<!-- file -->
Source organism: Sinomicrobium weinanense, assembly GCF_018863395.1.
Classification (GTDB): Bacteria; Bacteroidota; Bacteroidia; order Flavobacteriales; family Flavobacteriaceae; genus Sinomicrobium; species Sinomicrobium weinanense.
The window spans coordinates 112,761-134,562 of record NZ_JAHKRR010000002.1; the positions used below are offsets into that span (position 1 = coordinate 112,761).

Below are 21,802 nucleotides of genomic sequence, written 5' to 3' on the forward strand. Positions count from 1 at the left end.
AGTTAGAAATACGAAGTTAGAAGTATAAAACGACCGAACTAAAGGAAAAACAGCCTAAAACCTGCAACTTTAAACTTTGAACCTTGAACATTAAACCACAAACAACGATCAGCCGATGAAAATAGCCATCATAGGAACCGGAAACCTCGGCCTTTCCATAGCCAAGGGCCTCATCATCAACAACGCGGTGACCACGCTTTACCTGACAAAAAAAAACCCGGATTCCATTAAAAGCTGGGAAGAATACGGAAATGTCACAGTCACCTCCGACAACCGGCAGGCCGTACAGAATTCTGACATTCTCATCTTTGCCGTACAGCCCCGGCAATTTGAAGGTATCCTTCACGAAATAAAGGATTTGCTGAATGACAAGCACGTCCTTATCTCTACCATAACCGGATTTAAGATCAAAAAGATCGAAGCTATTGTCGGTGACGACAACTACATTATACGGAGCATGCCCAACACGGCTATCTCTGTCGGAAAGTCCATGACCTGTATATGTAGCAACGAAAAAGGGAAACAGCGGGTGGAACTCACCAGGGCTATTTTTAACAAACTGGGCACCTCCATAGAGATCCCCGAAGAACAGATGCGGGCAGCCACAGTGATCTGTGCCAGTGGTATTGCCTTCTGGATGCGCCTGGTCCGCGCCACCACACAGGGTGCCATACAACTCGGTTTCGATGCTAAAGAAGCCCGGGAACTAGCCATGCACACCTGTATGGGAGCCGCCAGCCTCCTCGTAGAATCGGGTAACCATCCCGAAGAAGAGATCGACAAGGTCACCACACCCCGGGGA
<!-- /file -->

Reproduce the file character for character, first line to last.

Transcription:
Source organism: Sinomicrobium weinanense, assembly GCF_018863395.1.
Classification (GTDB): Bacteria; Bacteroidota; Bacteroidia; order Flavobacteriales; family Flavobacteriaceae; genus Sinomicrobium; species Sinomicrobium weinanense.
The window spans coordinates 112,761-134,562 of record NZ_JAHKRR010000002.1; the positions used below are offsets into that span (position 1 = coordinate 112,761).

Below are 21,802 nucleotides of genomic sequence, written 5' to 3' on the forward strand. Positions count from 1 at the left end.
AGTTAGAAATACGAAGTTAGAAGTATAAAACGACCGAACTAAAGGAAAAACAGCCTAAAACCTGCAACTTTAAACTTTGAACCTTGAACATTAAACCACAAACAACGATCAGCCGATGAAAATAGCCATCATAGGAACCGGAAACCTCGGCCTTTCCATAGCCAAGGGCCTCATCATCAACAACGCGGTGACCACGCTTTACCTGACAAAAAAAAACCCGGATTCCATTAAAAGCTGGGAAGAATACGGAAATGTCACAGTCACCTCCGACAACCGGCAGGCCGTACAGAATTCTGACATTCTCATCTTTGCCGTACAGCCCCGGCAATTTGAAGGTATCCTTCACGAAATAAAGGATTTGCTGAATGACAAGCACGTCCTTATCTCTACCATAACCGGATTTAAGATCAAAAAGATCGAAGCTATTGTCGGTGACGACAACTACATTATACGGAGCATGCCCAACACGGCTATCTCTGTCGGAAAGTCCATGACCTGTATATGTAGCAACGAAAAAGGGAAACAGCGGGTGGAACTCACCAGGGCTATTTTTAACAAACTGGGCACCTCCATAGAGATCCCCGAAGAACAGATGCGGGCAGCCACAGTGATCTGTGCCAGTGGTATTGCCTTCTGGATGCGCCTGGTCCGCGCCACCACACAGGGTGCCATACAACTCGGTTTCGATGCTAAAGAAGCCCGGGAACTAGCCATGCACACCTGTATGGGAGCCGCCAGCCTCCTCGTAGAATCGGGTAACCATCCCGAAGAAGAGATCGACAAGGTCACCACACCCCGGGGA